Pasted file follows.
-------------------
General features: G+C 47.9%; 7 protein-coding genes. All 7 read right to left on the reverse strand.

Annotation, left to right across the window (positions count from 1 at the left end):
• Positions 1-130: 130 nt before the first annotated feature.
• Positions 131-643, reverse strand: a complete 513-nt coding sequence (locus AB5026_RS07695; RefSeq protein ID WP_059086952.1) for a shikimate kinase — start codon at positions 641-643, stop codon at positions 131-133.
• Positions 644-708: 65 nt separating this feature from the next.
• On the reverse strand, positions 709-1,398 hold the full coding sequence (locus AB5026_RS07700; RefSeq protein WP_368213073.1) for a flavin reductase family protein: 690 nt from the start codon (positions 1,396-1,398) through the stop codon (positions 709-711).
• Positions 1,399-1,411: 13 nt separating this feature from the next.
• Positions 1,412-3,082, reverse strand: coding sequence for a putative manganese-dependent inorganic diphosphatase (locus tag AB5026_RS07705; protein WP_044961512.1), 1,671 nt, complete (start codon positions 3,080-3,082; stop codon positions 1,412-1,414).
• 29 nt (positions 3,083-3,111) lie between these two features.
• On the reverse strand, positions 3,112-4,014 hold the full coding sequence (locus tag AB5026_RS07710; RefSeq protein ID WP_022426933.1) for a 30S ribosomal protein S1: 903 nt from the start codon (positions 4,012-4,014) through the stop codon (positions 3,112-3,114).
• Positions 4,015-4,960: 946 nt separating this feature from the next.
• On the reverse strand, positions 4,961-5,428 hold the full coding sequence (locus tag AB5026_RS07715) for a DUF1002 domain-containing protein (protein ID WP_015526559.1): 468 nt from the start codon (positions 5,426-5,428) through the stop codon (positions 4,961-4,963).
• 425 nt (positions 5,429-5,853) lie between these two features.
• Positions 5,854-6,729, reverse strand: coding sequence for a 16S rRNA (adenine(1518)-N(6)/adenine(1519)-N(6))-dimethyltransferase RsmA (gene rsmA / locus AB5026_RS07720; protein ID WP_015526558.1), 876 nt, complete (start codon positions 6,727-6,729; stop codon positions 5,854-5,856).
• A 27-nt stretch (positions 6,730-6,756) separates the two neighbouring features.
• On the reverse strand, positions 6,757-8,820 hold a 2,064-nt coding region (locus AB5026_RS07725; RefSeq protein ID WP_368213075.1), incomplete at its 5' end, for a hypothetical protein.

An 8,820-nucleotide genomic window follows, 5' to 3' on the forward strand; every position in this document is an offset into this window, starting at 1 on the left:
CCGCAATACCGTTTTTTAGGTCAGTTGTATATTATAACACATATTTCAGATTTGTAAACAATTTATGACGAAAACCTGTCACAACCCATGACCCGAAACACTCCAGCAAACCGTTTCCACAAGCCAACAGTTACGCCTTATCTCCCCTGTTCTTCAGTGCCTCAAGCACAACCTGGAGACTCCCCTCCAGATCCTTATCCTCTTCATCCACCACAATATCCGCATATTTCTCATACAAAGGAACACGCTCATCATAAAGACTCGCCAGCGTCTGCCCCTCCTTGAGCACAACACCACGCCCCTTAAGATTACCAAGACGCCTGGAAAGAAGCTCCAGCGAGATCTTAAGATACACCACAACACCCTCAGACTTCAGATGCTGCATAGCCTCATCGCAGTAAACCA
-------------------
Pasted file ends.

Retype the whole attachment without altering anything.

General features: G+C 47.9%; 7 protein-coding genes. All 7 read right to left on the reverse strand.

Annotation, left to right across the window (positions count from 1 at the left end):
• Positions 1-130: 130 nt before the first annotated feature.
• Positions 131-643, reverse strand: a complete 513-nt coding sequence (locus AB5026_RS07695; RefSeq protein ID WP_059086952.1) for a shikimate kinase — start codon at positions 641-643, stop codon at positions 131-133.
• Positions 644-708: 65 nt separating this feature from the next.
• On the reverse strand, positions 709-1,398 hold the full coding sequence (locus AB5026_RS07700; RefSeq protein WP_368213073.1) for a flavin reductase family protein: 690 nt from the start codon (positions 1,396-1,398) through the stop codon (positions 709-711).
• Positions 1,399-1,411: 13 nt separating this feature from the next.
• Positions 1,412-3,082, reverse strand: coding sequence for a putative manganese-dependent inorganic diphosphatase (locus tag AB5026_RS07705; protein WP_044961512.1), 1,671 nt, complete (start codon positions 3,080-3,082; stop codon positions 1,412-1,414).
• 29 nt (positions 3,083-3,111) lie between these two features.
• On the reverse strand, positions 3,112-4,014 hold the full coding sequence (locus tag AB5026_RS07710; RefSeq protein ID WP_022426933.1) for a 30S ribosomal protein S1: 903 nt from the start codon (positions 4,012-4,014) through the stop codon (positions 3,112-3,114).
• Positions 4,015-4,960: 946 nt separating this feature from the next.
• On the reverse strand, positions 4,961-5,428 hold the full coding sequence (locus tag AB5026_RS07715) for a DUF1002 domain-containing protein (protein ID WP_015526559.1): 468 nt from the start codon (positions 5,426-5,428) through the stop codon (positions 4,961-4,963).
• 425 nt (positions 5,429-5,853) lie between these two features.
• Positions 5,854-6,729, reverse strand: coding sequence for a 16S rRNA (adenine(1518)-N(6)/adenine(1519)-N(6))-dimethyltransferase RsmA (gene rsmA / locus AB5026_RS07720; protein ID WP_015526558.1), 876 nt, complete (start codon positions 6,727-6,729; stop codon positions 5,854-5,856).
• A 27-nt stretch (positions 6,730-6,756) separates the two neighbouring features.
• On the reverse strand, positions 6,757-8,820 hold a 2,064-nt coding region (locus AB5026_RS07725; RefSeq protein ID WP_368213075.1), incomplete at its 5' end, for a hypothetical protein.

An 8,820-nucleotide genomic window follows, 5' to 3' on the forward strand; every position in this document is an offset into this window, starting at 1 on the left:
CCGCAATACCGTTTTTTAGGTCAGTTGTATATTATAACACATATTTCAGATTTGTAAACAATTTATGACGAAAACCTGTCACAACCCATGACCCGAAACACTCCAGCAAACCGTTTCCACAAGCCAACAGTTACGCCTTATCTCCCCTGTTCTTCAGTGCCTCAAGCACAACCTGGAGACTCCCCTCCAGATCCTTATCCTCTTCATCCACCACAATATCCGCATATTTCTCATACAAAGGAACACGCTCATCATAAAGACTCGCCAGCGTCTGCCCCTCCTTGAGCACAACACCACGCCCCTTAAGATTACCAAGACGCCTGGAAAGAAGCTCCAGCGAGATCTTAAGATACACCACAACACCCTCAGACTTCAGATGCTGCATAGCCTCATCGCAGTAAACCA